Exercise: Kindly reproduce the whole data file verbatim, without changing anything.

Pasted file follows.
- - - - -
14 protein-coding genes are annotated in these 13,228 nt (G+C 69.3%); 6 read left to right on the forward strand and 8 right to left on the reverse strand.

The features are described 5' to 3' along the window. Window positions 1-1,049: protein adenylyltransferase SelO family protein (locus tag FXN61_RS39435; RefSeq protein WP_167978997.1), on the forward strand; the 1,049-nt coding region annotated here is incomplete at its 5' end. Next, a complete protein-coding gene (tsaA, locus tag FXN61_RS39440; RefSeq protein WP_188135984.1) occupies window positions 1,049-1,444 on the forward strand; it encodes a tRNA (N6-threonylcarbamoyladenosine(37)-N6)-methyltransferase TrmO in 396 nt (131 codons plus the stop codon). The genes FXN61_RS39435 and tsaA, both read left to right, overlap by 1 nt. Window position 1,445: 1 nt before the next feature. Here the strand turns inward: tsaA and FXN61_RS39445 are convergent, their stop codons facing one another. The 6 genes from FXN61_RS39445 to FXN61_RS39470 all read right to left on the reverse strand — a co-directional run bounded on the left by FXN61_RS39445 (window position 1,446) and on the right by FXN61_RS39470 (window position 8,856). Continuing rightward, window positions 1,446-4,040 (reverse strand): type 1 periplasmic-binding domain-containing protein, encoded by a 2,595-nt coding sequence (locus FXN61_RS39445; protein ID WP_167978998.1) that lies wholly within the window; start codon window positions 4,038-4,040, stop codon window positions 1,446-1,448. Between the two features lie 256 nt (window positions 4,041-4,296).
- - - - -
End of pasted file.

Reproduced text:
14 protein-coding genes are annotated in these 13,228 nt (G+C 69.3%); 6 read left to right on the forward strand and 8 right to left on the reverse strand.

The features are described 5' to 3' along the window. Window positions 1-1,049: protein adenylyltransferase SelO family protein (locus tag FXN61_RS39435; RefSeq protein WP_167978997.1), on the forward strand; the 1,049-nt coding region annotated here is incomplete at its 5' end. Next, a complete protein-coding gene (tsaA, locus tag FXN61_RS39440; RefSeq protein WP_188135984.1) occupies window positions 1,049-1,444 on the forward strand; it encodes a tRNA (N6-threonylcarbamoyladenosine(37)-N6)-methyltransferase TrmO in 396 nt (131 codons plus the stop codon). The genes FXN61_RS39435 and tsaA, both read left to right, overlap by 1 nt. Window position 1,445: 1 nt before the next feature. Here the strand turns inward: tsaA and FXN61_RS39445 are convergent, their stop codons facing one another. The 6 genes from FXN61_RS39445 to FXN61_RS39470 all read right to left on the reverse strand — a co-directional run bounded on the left by FXN61_RS39445 (window position 1,446) and on the right by FXN61_RS39470 (window position 8,856). Continuing rightward, window positions 1,446-4,040 (reverse strand): type 1 periplasmic-binding domain-containing protein, encoded by a 2,595-nt coding sequence (locus FXN61_RS39445; protein ID WP_167978998.1) that lies wholly within the window; start codon window positions 4,038-4,040, stop codon window positions 1,446-1,448. Between the two features lie 256 nt (window positions 4,041-4,296).